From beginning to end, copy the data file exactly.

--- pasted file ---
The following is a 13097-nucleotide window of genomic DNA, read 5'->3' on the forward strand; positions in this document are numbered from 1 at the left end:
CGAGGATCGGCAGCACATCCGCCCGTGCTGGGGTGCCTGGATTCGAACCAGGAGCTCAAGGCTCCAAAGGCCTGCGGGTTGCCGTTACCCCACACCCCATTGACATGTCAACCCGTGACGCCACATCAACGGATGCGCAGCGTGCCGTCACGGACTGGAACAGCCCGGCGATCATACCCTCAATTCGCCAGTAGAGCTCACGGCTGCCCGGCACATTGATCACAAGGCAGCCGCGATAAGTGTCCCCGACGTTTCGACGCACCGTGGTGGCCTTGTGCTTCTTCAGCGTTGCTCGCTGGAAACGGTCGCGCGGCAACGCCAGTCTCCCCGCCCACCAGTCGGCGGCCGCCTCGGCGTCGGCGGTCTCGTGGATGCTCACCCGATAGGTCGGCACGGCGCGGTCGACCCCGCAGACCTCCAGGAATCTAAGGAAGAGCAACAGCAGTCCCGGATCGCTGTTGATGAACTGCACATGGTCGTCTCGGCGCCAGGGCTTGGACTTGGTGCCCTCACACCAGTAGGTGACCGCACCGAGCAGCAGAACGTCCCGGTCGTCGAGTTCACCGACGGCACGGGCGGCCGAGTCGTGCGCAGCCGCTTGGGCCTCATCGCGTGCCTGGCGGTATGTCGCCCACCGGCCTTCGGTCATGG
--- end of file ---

The following is a 13097-nucleotide window of genomic DNA, read 5'->3' on the forward strand; positions in this document are numbered from 1 at the left end:
CGAGGATCGGCAGCACATCCGCCCGTGCTGGGGTGCCTGGATTCGAACCAGGAGCTCAAGGCTCCAAAGGCCTGCGGGTTGCCGTTACCCCACACCCCATTGACATGTCAACCCGTGACGCCACATCAACGGATGCGCAGCGTGCCGTCACGGACTGGAACAGCCCGGCGATCATACCCTCAATTCGCCAGTAGAGCTCACGGCTGCCCGGCACATTGATCACAAGGCAGCCGCGATAAGTGTCCCCGACGTTTCGACGCACCGTGGTGGCCTTGTGCTTCTTCAGCGTTGCTCGCTGGAAACGGTCGCGCGGCAACGCCAGTCTCCCCGCCCACCAGTCGGCGGCCGCCTCGGCGTCGGCGGTCTCGTGGATGCTCACCCGATAGGTCGGCACGGCGCGGTCGACCCCGCAGACCTCCAGGAATCTAAGGAAGAGCAACAGCAGTCCCGGATCGCTGTTGATGAACTGCACATGGTCGTCTCGGCGCCAGGGCTTGGACTTGGTGCCCTCACACCAGTAGGTGACCGCACCGAGCAGCAGAACGTCCCGGTCGTCGAGTTCACCGACGGCACGGGCGGCCGAGTCGTGCGCAGCCGCTTGGGCCTCATCGCGTGCCTGGCGGTATGTCGCCCACCGGCCTTCGGTCATGG